What is Cannabis?
Cannabis sativa is a fast growing, dioecious annual originating from Central Asia. It is now commonly found growing in all regions of the planet that can support flowering plants. It is photosensitive and requires shorter days to produce flowers and seed. Being a dioecious plant some seeds will give you a male plant and some will give you a female plant. The female flowers are what we are after when using it for medicine. The stalks provide the fiber and cellulose for other products,
Artifacts of cannabis use date back to the earliest human history. Scientist have found remains of the cannabis plant in some of the oldest human archaeological sites. We have formed a relationship with this plant that I and others feel is critical to our success as a species. But more on that later….
By Brett Melville, Canna Cran Farm LLC
Good Day from Canna Cran Farm LLC, in Carver, MA. I am a second generation cranberry grower, whom purchased half the farm from family in 2018. The farm consists of 26 acres, 11 of which are cranberry bogs, a series of water holes totaling appx 10 acres, and now, 2 acres of CBD hemp.
After working in other industries, namely in power plants, excavating, various trades, and starting another engineering services small business, I found myself most passionate being in the great outdoors farming the Earth. Plus you get to play with trucks, loaders, tractors and other farm equipment as part of making a living, not bad!
Once a very fair and lucrative cranberry industry thrived in Massachusetts with old timers even squeezing in acreage in their backyards, planting in a cedar swamp, or accompanying a bog around a kettle pond, just to get growing. Fast forward many years, most growers, other then large growers who inherited large family farms generation after generation, have been forced to have a second job, or business to sustain. Prices dropped drastically over the last decade forcing some out of the industry. This has also been caused by greed in the corporate world that governs pricing, a drop in demand by consumers, and oversupply coming from Wisconsin and Canada fueled by the deceitful acts of said “corporate world.”
For those who have fallen under the spell of the cannabis plant, it may not be hard to transport oneself deep into mid August in the rolling hills of the Northeast, walking down a dirt path adjacent to row upon row of vibrant electric green growth. The warm summer wind is testing the sturdy base of these three month old annuals whose growth is impressive to even the most seasoned farmer. A trained eye might look further into the future and see, even smell, the inflorescence begin to take true form in only a month’s time as the unpollinated bracts swell, and the air becomes saturated with complex essential odors.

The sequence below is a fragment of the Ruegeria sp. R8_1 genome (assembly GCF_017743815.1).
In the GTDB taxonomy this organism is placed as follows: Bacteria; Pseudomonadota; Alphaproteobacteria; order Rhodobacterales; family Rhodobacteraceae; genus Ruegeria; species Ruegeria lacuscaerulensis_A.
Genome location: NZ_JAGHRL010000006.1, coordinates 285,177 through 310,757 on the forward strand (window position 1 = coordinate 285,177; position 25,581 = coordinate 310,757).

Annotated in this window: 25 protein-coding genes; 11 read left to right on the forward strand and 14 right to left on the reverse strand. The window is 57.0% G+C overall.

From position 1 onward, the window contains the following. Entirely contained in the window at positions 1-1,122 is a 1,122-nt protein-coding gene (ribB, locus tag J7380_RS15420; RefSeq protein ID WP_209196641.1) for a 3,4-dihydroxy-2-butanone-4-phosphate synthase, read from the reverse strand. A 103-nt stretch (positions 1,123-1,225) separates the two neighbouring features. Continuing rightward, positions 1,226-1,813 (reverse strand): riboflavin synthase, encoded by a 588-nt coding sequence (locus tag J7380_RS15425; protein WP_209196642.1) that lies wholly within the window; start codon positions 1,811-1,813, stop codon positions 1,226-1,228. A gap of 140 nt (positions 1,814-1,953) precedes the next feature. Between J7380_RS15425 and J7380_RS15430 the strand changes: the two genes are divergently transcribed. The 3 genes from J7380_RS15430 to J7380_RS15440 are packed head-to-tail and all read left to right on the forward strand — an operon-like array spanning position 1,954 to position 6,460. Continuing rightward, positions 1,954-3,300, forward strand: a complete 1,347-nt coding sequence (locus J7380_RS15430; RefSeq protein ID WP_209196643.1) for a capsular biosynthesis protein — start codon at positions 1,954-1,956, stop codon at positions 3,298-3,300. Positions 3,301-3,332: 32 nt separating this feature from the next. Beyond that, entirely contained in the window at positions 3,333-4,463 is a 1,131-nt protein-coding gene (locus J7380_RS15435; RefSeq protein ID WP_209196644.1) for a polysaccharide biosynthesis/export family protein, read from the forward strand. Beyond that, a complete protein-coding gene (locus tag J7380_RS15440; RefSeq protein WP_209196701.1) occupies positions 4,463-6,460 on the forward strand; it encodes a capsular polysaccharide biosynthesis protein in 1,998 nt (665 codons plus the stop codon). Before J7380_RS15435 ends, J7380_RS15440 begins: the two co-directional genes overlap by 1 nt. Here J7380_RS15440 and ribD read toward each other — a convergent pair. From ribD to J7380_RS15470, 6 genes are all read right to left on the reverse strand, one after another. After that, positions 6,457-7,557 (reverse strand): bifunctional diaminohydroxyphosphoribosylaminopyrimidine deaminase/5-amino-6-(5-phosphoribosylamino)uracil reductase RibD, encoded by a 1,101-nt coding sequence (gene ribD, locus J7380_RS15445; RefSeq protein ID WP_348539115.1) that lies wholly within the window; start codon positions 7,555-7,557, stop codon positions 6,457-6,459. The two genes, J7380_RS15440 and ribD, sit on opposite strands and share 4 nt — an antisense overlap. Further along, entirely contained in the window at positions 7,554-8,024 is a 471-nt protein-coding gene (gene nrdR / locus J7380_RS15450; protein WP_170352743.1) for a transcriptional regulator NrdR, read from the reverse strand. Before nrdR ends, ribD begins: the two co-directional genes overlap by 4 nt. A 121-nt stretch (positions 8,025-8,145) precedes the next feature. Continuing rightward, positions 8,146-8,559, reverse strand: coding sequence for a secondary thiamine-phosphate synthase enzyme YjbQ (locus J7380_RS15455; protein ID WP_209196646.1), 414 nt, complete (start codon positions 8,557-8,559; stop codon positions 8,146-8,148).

For those who haven’t experienced this, and are considering the introduction of this plant into their farming system, you will without fail become equally enthralled. For all that the plant can do, for the earth, the body, and the industrial world, the one thing it cannot is answer the simple, most frequent question; “Can you make money?” For the four years I’ve been a licensed Hemp grower in Vermont under various circumstances, there is no simple answer.
Cannabinoid research has been progressing since the first isolation in the 1940s, with continued investigation into the effect of synthesized cannabinoids in the United States until 1970, when its classification as a Schedule I narcotic thus compromised extensive private and public research within US borders. Elsewhere discovery continued, mainly focused on the psychotropic uses and effect of the cannabinoid Tetrahydrocannabinol, or “THC”. While other cannabinoids were recognized, it was this particular one which scientifically and socially defined the plant throughout the 60s and 70s.
By Doug Fine
review by Jack Kittredge
Doug Fine is a journalist turned hemp farmer, so who better to write a book about it, you would think?
That is what I thought when I picked this up, hoping to get a fairly straight story about farming hemp and the details of that trade. Unfortunately, while there were good tidbits and facts which I could pull out of the narrative, the writer’s style was so chatty that most of what he had to say was irrelevant to anyone looking for hard information. It is full of breezy references to hemp grower collectives around the country and Doug’s musings, cutting back occasionally to his own New Mexico goat farm and the time a bear killed most of his goats.
By Laura-Anne Minkoff-Zern
review by Liz Henderson
The new farmers whose stories Laura-Anne Minkoff-Zern recounts are Latino/a farmers who have miraculously managed, despite the many obstacles she enumerates, to move from farmworkers to farm owners in the US. Out of the dozens of farmers she interviewed, almost all use organic practices, though only two are certified organic. Since the NOFAs, as well as the National Organic Coalition and the National Sustainable Agriculture Coalition, seek to become more inclusive and to join in dismantling the racism that distorts our society, we would do well to heed Minkoff-Zern’s recommendations for reaching out more effectively to Latino/a farmers.